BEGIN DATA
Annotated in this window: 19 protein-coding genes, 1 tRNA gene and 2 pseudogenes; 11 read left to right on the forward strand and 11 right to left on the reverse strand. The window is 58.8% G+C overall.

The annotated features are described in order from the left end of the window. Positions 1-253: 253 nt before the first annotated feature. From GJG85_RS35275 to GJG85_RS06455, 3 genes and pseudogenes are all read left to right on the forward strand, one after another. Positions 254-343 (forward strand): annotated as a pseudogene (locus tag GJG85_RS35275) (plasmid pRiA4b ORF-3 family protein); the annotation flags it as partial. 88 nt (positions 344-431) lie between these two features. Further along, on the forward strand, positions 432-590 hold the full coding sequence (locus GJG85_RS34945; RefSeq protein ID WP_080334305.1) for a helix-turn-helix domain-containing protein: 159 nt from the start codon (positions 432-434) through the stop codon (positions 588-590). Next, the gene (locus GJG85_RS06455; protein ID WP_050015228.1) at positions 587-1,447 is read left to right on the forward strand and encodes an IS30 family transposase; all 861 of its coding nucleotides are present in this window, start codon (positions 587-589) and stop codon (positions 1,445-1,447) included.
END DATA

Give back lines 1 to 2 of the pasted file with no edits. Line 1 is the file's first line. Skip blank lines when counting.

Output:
Annotated in this window: 19 protein-coding genes, 1 tRNA gene and 2 pseudogenes; 11 read left to right on the forward strand and 11 right to left on the reverse strand. The window is 58.8% G+C overall.

The annotated features are described in order from the left end of the window. Positions 1-253: 253 nt before the first annotated feature. From GJG85_RS35275 to GJG85_RS06455, 3 genes and pseudogenes are all read left to right on the forward strand, one after another. Positions 254-343 (forward strand): annotated as a pseudogene (locus tag GJG85_RS35275) (plasmid pRiA4b ORF-3 family protein); the annotation flags it as partial. 88 nt (positions 344-431) lie between these two features. Further along, on the forward strand, positions 432-590 hold the full coding sequence (locus GJG85_RS34945; RefSeq protein ID WP_080334305.1) for a helix-turn-helix domain-containing protein: 159 nt from the start codon (positions 432-434) through the stop codon (positions 588-590). Next, the gene (locus GJG85_RS06455; protein ID WP_050015228.1) at positions 587-1,447 is read left to right on the forward strand and encodes an IS30 family transposase; all 861 of its coding nucleotides are present in this window, start codon (positions 587-589) and stop codon (positions 1,445-1,447) included.